A representation of how we’re all connected in a globalised world.

When a show is cut off and its audience segregated geographically – as seems all but certain to happen with Strange New Worlds – that has a knock-on impact that the out-of-touch and out-of-date leaders at Paramount Global seem totally unaware of. With the Star Trek fanbase being large and international, millions of people will miss out on Strange New Worlds – and as a result, they won’t talk about the series on social media. Hashtags won’t trend, posts about the series will reach far fewer people, and even within the United States, Strange New Worlds will suffer as its social media hype bubble deflates – or never inflates to begin win.

This is the real harm of this stupid, blinkered “America First” approach. By refusing to engage with fans, we’re left to assume that the reason for that is because the news is bad. As a result, millions of Trekkies aren’t talking about Strange New Worlds, just as they didn’t talk about Lower Decks or Prodigy. In the absolutely critical few weeks before the series premieres, when hype should be growing and excitement reaching fever-pitch… it just isn’t.

Paramount Global is refusing to engage with fans from outside of the United States.

Why should we, as Trekkies outside of the United States, bother to engage with Paramount Global on Strange New Worlds – or on any other Star Trek property, come to that? If we’re constantly treated as second-class, even in regions where Paramount+ is available, what’s the point in continuing to support the series or the franchise? I’m left in the position of actively willing Strange New Worlds to underperform at the very least. Maybe then, Paramount Global would begin to understand.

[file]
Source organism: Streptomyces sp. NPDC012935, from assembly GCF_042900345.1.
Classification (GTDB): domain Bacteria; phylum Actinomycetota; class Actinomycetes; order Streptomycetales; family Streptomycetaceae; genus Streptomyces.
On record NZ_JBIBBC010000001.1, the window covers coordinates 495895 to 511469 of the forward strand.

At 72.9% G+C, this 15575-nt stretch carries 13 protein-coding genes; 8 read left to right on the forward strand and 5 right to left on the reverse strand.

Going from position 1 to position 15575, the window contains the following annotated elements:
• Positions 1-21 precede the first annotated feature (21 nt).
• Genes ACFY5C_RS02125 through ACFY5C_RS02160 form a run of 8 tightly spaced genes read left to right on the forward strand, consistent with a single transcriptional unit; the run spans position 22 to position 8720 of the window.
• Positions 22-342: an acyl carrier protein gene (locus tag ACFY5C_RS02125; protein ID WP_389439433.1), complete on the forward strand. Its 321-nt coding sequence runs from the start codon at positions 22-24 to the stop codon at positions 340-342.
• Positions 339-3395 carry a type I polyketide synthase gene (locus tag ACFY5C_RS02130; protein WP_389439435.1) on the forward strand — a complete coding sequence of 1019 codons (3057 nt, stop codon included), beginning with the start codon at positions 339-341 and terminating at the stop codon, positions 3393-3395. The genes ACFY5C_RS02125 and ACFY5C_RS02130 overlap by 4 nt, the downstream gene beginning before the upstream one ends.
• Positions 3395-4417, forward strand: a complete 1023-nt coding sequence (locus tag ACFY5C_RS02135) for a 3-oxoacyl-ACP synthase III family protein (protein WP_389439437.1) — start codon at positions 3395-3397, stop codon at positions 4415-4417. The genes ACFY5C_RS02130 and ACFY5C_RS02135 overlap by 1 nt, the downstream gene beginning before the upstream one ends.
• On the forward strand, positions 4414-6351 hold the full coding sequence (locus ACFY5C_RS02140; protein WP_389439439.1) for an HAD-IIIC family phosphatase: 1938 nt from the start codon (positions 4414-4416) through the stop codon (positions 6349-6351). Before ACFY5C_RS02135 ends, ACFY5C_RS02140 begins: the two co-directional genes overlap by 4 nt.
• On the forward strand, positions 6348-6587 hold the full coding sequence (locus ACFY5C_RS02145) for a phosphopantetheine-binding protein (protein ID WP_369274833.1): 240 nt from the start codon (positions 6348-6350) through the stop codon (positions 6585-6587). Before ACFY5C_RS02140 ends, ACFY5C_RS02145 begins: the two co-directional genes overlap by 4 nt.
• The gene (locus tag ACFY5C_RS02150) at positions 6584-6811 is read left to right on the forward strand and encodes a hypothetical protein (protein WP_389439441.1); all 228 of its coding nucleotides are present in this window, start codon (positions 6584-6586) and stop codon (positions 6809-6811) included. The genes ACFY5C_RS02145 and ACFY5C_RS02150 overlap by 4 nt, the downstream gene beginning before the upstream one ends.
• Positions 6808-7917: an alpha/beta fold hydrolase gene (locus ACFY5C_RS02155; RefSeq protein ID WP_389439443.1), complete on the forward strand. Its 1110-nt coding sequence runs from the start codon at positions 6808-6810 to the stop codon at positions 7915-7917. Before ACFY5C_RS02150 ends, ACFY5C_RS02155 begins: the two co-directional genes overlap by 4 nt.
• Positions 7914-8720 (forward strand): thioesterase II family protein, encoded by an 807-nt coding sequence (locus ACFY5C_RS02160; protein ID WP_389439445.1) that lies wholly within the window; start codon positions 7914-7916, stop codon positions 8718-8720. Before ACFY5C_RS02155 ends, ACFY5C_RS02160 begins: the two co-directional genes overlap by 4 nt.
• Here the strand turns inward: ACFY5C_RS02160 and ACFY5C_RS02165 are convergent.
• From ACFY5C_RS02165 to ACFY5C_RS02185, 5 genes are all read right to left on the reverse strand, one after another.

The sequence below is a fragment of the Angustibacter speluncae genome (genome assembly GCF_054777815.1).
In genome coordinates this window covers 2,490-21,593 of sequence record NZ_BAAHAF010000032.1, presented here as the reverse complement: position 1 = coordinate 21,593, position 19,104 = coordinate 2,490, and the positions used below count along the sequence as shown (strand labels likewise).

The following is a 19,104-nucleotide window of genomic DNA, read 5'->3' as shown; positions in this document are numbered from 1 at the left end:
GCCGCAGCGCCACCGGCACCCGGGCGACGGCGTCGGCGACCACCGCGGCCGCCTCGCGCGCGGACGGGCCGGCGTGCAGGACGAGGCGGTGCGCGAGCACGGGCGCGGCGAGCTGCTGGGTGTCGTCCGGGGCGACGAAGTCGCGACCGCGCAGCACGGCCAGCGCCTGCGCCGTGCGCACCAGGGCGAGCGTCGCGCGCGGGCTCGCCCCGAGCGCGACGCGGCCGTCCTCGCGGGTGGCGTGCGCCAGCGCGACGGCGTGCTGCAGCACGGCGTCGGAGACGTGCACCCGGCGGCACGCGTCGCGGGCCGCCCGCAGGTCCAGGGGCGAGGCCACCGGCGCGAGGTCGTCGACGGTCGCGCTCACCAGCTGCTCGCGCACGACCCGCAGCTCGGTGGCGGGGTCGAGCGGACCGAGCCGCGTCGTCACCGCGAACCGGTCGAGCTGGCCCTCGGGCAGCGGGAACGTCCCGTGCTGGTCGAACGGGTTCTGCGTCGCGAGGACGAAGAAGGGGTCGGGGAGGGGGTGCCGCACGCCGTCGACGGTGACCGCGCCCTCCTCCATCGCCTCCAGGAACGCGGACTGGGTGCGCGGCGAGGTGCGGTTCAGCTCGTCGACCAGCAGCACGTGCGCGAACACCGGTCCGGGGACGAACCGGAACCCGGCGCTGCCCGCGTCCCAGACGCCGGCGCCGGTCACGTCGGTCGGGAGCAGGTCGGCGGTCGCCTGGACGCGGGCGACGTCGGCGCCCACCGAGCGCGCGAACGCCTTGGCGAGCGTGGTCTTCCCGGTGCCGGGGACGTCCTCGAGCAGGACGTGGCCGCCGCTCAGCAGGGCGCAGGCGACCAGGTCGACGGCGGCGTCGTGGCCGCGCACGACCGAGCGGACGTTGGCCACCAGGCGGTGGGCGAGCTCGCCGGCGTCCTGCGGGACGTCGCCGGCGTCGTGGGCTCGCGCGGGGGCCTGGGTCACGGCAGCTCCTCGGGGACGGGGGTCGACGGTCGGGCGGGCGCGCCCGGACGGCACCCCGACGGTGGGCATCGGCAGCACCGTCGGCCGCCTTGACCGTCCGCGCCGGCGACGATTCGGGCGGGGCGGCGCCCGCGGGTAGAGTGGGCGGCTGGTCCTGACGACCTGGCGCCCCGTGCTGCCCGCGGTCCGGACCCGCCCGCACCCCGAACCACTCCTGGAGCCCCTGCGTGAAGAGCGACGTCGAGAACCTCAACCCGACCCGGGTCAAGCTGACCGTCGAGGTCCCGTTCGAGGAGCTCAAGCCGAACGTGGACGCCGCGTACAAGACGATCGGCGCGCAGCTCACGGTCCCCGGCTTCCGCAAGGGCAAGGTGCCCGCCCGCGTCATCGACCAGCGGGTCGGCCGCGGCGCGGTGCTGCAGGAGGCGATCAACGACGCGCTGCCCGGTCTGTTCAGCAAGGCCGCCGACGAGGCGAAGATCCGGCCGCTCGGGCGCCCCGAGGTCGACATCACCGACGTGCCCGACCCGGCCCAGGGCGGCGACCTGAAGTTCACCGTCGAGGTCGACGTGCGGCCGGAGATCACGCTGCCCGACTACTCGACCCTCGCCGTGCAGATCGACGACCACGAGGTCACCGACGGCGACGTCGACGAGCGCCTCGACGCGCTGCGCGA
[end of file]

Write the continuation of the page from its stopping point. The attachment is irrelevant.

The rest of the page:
I’m all for supporting actors, writers, directors, and other creative folks. But they’ve already been paid for the work they did on Strange New Worlds, and moreover a second season has already been confirmed and entered production. So to the folks who say that they’ll pay to use a VPN to subscribe to the American version of Paramount+, or who plan to wait diligently for the service to be rolled out internationally, I have to ask: how are fans supposed to protest? How are we supposed to share our anger and frustration with Star Trek’s corporate overlords if not by voting with our feet and our wallets?

Season 2 is already underway.

This article began life as a breakdown of the Strange New Worlds trailer that was released a couple of weeks ago. But as I started writing, I soon realised that I couldn’t do it. I couldn’t sit here and happily ignore the corporate bullshit and the incredibly poor way that Paramount Global has treated its biggest fans and biggest supporters. I couldn’t just pay lip service to the problems with a line or a paragraph and then get chatting about Pike’s beard or the Enterprise at warp. I’ve lost my excitement for this series.